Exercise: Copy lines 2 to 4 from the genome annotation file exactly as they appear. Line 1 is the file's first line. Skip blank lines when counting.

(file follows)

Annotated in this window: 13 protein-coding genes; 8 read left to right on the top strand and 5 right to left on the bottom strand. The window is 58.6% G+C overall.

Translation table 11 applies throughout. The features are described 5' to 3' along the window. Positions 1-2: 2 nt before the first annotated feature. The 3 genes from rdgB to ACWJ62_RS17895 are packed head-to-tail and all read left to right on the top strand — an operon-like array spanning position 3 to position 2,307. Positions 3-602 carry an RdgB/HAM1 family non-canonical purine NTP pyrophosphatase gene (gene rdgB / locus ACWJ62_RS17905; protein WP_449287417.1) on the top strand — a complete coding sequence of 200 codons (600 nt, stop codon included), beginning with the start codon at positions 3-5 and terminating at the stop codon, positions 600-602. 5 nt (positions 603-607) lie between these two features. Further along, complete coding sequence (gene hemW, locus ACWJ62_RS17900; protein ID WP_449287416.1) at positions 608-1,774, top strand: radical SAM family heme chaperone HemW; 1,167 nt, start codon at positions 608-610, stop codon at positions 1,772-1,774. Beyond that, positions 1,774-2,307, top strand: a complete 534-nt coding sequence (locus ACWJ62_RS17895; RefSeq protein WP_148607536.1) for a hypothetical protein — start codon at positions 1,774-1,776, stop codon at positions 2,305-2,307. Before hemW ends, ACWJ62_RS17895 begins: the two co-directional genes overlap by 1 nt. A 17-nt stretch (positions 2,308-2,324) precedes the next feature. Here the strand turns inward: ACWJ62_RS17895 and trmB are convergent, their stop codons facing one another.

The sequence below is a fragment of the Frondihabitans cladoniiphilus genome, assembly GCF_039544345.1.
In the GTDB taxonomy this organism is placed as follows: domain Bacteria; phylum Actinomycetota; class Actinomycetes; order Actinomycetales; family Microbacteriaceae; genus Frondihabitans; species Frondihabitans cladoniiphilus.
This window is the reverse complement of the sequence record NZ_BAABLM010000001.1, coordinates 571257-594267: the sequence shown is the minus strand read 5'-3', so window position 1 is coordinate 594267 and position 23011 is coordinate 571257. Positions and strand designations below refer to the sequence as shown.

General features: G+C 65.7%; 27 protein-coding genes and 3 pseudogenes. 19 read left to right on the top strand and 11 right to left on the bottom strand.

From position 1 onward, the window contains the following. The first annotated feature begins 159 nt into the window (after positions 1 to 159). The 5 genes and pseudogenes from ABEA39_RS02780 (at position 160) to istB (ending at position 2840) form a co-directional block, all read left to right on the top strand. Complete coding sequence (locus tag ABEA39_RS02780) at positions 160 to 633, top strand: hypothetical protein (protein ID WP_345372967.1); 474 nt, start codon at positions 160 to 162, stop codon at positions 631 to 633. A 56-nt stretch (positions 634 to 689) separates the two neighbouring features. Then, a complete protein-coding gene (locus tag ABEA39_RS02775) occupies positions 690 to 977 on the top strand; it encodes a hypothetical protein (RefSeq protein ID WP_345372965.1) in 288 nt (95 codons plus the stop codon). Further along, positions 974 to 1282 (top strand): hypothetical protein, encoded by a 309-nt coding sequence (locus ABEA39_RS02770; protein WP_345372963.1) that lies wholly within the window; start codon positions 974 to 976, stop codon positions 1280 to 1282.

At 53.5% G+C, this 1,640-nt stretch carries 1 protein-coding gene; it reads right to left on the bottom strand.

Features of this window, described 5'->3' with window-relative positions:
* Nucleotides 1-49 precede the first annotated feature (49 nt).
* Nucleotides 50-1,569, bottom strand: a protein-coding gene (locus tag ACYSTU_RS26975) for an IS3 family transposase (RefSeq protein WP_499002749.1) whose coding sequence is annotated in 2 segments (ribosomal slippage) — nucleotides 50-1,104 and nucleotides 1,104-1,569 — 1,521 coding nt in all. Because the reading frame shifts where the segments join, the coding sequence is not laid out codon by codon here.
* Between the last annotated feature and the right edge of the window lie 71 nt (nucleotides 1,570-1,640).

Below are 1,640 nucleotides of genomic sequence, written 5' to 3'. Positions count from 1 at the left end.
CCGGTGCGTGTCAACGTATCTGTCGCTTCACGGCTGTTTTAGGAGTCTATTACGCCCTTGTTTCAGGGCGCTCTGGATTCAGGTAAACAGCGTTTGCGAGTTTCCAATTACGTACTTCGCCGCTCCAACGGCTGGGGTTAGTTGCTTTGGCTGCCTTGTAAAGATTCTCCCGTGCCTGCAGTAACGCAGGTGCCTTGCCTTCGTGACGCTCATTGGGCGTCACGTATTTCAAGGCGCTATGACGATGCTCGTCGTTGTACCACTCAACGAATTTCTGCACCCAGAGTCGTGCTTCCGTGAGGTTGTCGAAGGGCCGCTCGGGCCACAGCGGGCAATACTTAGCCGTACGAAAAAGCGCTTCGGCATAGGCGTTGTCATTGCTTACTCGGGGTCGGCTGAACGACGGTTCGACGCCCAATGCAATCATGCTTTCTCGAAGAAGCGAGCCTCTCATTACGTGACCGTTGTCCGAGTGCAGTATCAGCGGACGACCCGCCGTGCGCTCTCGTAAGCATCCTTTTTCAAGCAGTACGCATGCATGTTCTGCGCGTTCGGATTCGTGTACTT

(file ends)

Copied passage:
Translation table 11 applies throughout. The features are described 5' to 3' along the window. Positions 1-2: 2 nt before the first annotated feature. The 3 genes from rdgB to ACWJ62_RS17895 are packed head-to-tail and all read left to right on the top strand — an operon-like array spanning position 3 to position 2,307. Positions 3-602 carry an RdgB/HAM1 family non-canonical purine NTP pyrophosphatase gene (gene rdgB / locus ACWJ62_RS17905; protein WP_449287417.1) on the top strand — a complete coding sequence of 200 codons (600 nt, stop codon included), beginning with the start codon at positions 3-5 and terminating at the stop codon, positions 600-602. 5 nt (positions 603-607) lie between these two features. Further along, complete coding sequence (gene hemW, locus ACWJ62_RS17900; protein ID WP_449287416.1) at positions 608-1,774, top strand: radical SAM family heme chaperone HemW; 1,167 nt, start codon at positions 608-610, stop codon at positions 1,772-1,774. Beyond that, positions 1,774-2,307, top strand: a complete 534-nt coding sequence (locus ACWJ62_RS17895; RefSeq protein WP_148607536.1) for a hypothetical protein — start codon at positions 1,774-1,776, stop codon at positions 2,305-2,307. Before hemW ends, ACWJ62_RS17895 begins: the two co-directional genes overlap by 1 nt. A 17-nt stretch (positions 2,308-2,324) precedes the next feature. Here the strand turns inward: ACWJ62_RS17895 and trmB are convergent, their stop codons facing one another.

The sequence below is a fragment of the Frondihabitans cladoniiphilus genome, assembly GCF_039544345.1.
In the GTDB taxonomy this organism is placed as follows: domain Bacteria; phylum Actinomycetota; class Actinomycetes; order Actinomycetales; family Microbacteriaceae; genus Frondihabitans; species Frondihabitans cladoniiphilus.